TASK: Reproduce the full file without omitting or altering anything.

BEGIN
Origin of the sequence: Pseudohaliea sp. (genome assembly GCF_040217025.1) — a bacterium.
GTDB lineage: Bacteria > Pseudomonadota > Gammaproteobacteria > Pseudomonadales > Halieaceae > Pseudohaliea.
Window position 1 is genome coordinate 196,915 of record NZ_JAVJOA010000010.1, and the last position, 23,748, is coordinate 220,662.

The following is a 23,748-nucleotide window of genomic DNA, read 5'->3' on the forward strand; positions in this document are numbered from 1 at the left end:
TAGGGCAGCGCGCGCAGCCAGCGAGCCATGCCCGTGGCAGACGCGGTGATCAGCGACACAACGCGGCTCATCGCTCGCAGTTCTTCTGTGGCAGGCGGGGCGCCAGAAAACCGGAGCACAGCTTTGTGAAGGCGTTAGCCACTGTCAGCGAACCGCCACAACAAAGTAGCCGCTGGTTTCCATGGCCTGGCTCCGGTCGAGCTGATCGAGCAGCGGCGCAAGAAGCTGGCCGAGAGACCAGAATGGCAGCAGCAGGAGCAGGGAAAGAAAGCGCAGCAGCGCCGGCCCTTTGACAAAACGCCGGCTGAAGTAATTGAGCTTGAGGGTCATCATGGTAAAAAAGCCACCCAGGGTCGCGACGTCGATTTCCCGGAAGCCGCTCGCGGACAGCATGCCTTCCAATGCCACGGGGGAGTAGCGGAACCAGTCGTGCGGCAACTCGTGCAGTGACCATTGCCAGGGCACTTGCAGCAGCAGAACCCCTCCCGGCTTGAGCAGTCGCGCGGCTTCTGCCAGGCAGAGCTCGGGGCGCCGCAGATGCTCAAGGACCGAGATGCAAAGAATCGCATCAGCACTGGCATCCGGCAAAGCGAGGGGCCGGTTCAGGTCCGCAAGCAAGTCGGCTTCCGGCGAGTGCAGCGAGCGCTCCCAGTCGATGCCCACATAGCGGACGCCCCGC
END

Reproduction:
Origin of the sequence: Pseudohaliea sp. (genome assembly GCF_040217025.1) — a bacterium.
GTDB lineage: Bacteria > Pseudomonadota > Gammaproteobacteria > Pseudomonadales > Halieaceae > Pseudohaliea.
Window position 1 is genome coordinate 196,915 of record NZ_JAVJOA010000010.1, and the last position, 23,748, is coordinate 220,662.

The following is a 23,748-nucleotide window of genomic DNA, read 5'->3' on the forward strand; positions in this document are numbered from 1 at the left end:
TAGGGCAGCGCGCGCAGCCAGCGAGCCATGCCCGTGGCAGACGCGGTGATCAGCGACACAACGCGGCTCATCGCTCGCAGTTCTTCTGTGGCAGGCGGGGCGCCAGAAAACCGGAGCACAGCTTTGTGAAGGCGTTAGCCACTGTCAGCGAACCGCCACAACAAAGTAGCCGCTGGTTTCCATGGCCTGGCTCCGGTCGAGCTGATCGAGCAGCGGCGCAAGAAGCTGGCCGAGAGACCAGAATGGCAGCAGCAGGAGCAGGGAAAGAAAGCGCAGCAGCGCCGGCCCTTTGACAAAACGCCGGCTGAAGTAATTGAGCTTGAGGGTCATCATGGTAAAAAAGCCACCCAGGGTCGCGACGTCGATTTCCCGGAAGCCGCTCGCGGACAGCATGCCTTCCAATGCCACGGGGGAGTAGCGGAACCAGTCGTGCGGCAACTCGTGCAGTGACCATTGCCAGGGCACTTGCAGCAGCAGAACCCCTCCCGGCTTGAGCAGTCGCGCGGCTTCTGCCAGGCAGAGCTCGGGGCGCCGCAGATGCTCAAGGACCGAGATGCAAAGAATCGCATCAGCACTGGCATCCGGCAAAGCGAGGGGCCGGTTCAGGTCCGCAAGCAAGTCGGCTTCCGGCGAGTGCAGCGAGCGCTCCCAGTCGATGCCCACATAGCGGACGCCCCGC